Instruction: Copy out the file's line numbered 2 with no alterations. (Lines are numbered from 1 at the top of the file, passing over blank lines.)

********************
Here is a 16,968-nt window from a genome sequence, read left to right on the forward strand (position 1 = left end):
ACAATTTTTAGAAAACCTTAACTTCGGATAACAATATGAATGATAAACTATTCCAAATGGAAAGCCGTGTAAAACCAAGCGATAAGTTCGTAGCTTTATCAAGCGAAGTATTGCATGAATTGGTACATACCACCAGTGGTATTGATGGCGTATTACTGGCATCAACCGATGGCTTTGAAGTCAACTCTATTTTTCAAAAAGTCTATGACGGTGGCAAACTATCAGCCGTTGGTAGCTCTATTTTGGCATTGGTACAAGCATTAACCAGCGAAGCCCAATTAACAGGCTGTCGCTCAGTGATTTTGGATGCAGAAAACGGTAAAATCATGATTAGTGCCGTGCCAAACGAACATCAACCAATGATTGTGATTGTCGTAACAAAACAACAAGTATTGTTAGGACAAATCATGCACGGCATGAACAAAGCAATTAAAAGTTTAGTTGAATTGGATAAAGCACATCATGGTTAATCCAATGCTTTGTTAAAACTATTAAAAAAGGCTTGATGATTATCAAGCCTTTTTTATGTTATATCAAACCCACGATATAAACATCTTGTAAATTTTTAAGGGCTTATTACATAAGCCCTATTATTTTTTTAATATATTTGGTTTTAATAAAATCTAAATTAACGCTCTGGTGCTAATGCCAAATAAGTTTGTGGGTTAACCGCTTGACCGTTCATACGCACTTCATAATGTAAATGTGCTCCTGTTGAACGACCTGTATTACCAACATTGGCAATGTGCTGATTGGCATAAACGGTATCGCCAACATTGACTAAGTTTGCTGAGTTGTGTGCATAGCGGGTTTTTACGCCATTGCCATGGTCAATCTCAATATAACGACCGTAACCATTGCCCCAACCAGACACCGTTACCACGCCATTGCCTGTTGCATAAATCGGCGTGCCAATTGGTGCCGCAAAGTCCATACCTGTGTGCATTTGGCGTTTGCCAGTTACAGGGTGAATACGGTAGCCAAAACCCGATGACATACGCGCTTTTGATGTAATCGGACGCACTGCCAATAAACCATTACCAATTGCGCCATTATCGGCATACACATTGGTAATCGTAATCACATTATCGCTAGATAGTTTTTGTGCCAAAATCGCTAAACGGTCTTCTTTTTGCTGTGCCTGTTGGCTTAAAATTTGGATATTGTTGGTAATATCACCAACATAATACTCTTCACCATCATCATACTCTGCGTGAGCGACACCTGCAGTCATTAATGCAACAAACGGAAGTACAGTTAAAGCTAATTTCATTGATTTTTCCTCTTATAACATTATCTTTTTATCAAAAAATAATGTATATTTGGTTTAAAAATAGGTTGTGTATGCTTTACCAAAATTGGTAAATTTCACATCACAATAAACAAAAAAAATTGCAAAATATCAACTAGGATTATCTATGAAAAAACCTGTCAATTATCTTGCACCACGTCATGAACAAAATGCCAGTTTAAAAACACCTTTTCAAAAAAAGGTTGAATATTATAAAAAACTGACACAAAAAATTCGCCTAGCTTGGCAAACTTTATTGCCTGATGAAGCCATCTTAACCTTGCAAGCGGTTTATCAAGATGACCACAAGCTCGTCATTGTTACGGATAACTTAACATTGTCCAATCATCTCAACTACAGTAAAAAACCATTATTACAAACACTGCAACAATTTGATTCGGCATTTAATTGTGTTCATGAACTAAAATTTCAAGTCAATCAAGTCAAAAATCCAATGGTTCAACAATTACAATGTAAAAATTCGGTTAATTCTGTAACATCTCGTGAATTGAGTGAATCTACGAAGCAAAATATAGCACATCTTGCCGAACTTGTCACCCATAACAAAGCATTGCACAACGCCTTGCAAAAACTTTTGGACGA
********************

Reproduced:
ACAATTTTTAGAAAACCTTAACTTCGGATAACAATATGAATGATAAACTATTCCAAATGGAAAGCCGTGTAAAACCAAGCGATAAGTTCGTAGCTTTATCAAGCGAAGTATTGCATGAATTGGTACATACCACCAGTGGTATTGATGGCGTATTACTGGCATCAACCGATGGCTTTGAAGTCAACTCTATTTTTCAAAAAGTCTATGACGGTGGCAAACTATCAGCCGTTGGTAGCTCTATTTTGGCATTGGTACAAGCATTAACCAGCGAAGCCCAATTAACAGGCTGTCGCTCAGTGATTTTGGATGCAGAAAACGGTAAAATCATGATTAGTGCCGTGCCAAACGAACATCAACCAATGATTGTGATTGTCGTAACAAAACAACAAGTATTGTTAGGACAAATCATGCACGGCATGAACAAAGCAATTAAAAGTTTAGTTGAATTGGATAAAGCACATCATGGTTAATCCAATGCTTTGTTAAAACTATTAAAAAAGGCTTGATGATTATCAAGCCTTTTTTATGTTATATCAAACCCACGATATAAACATCTTGTAAATTTTTAAGGGCTTATTACATAAGCCCTATTATTTTTTTAATATATTTGGTTTTAATAAAATCTAAATTAACGCTCTGGTGCTAATGCCAAATAAGTTTGTGGGTTAACCGCTTGACCGTTCATACGCACTTCATAATGTAAATGTGCTCCTGTTGAACGACCTGTATTACCAACATTGGCAATGTGCTGATTGGCATAAACGGTATCGCCAACATTGACTAAGTTTGCTGAGTTGTGTGCATAGCGGGTTTTTACGCCATTGCCATGGTCAATCTCAATATAACGACCGTAACCATTGCCCCAACCAGACACCGTTACCACGCCATTGCCTGTTGCATAAATCGGCGTGCCAATTGGTGCCGCAAAGTCCATACCTGTGTGCATTTGGCGTTTGCCAGTTACAGGGTGAATACGGTAGCCAAAACCCGATGACATACGCGCTTTTGATGTAATCGGACGCACTGCCAATAAACCATTACCAATTGCGCCATTATCGGCATACACATTGGTAATCGTAATCACATTATCGCTAGATAGTTTTTGTGCCAAAATCGCTAAACGGTCTTCTTTTTGCTGTGCCTGTTGGCTTAAAATTTGGATATTGTTGGTAATATCACCAACATAATACTCTTCACCATCATCATACTCTGCGTGAGCGACACCTGCAGTCATTAATGCAACAAACGGAAGTACAGTTAAAGCTAATTTCATTGATTTTTCCTCTTATAACATTATCTTTTTATCAAAAAATAATGTATATTTGGTTTAAAAATAGGTTGTGTATGCTTTACCAAAATTGGTAAATTTCACATCACAATAAACAAAAAAAATTGCAAAATATCAACTAGGATTATCTATGAAAAAACCTGTCAATTATCTTGCACCACGTCATGAACAAAATGCCAGTTTAAAAACACCTTTTCAAAAAAAGGTTGAATATTATAAAAAACTGACACAAAAAATTCGCCTAGCTTGGCAAACTTTATTGCCTGATGAAGCCATCTTAACCTTGCAAGCGGTTTATCAAGATGACCACAAGCTCGTCATTGTTACGGATAACTTAACATTGTCCAATCATCTCAACTACAGTAAAAAACCATTATTACAAACACTGCAACAATTTGATTCGGCATTTAATTGTGTTCATGAACTAAAATTTCAAGTCAATCAAGTCAAAAATCCAATGGTTCAACAATTACAATGTAAAAATTCGGTTAATTCTGTAACATCTCGTGAATTGAGTGAATCTACGAAGCAAAATATAGCACATCTTGCCGAACTTGTCACCCATAACAAAGCATTGCACAACGCCTTGCAAAAACTTTTGGACGA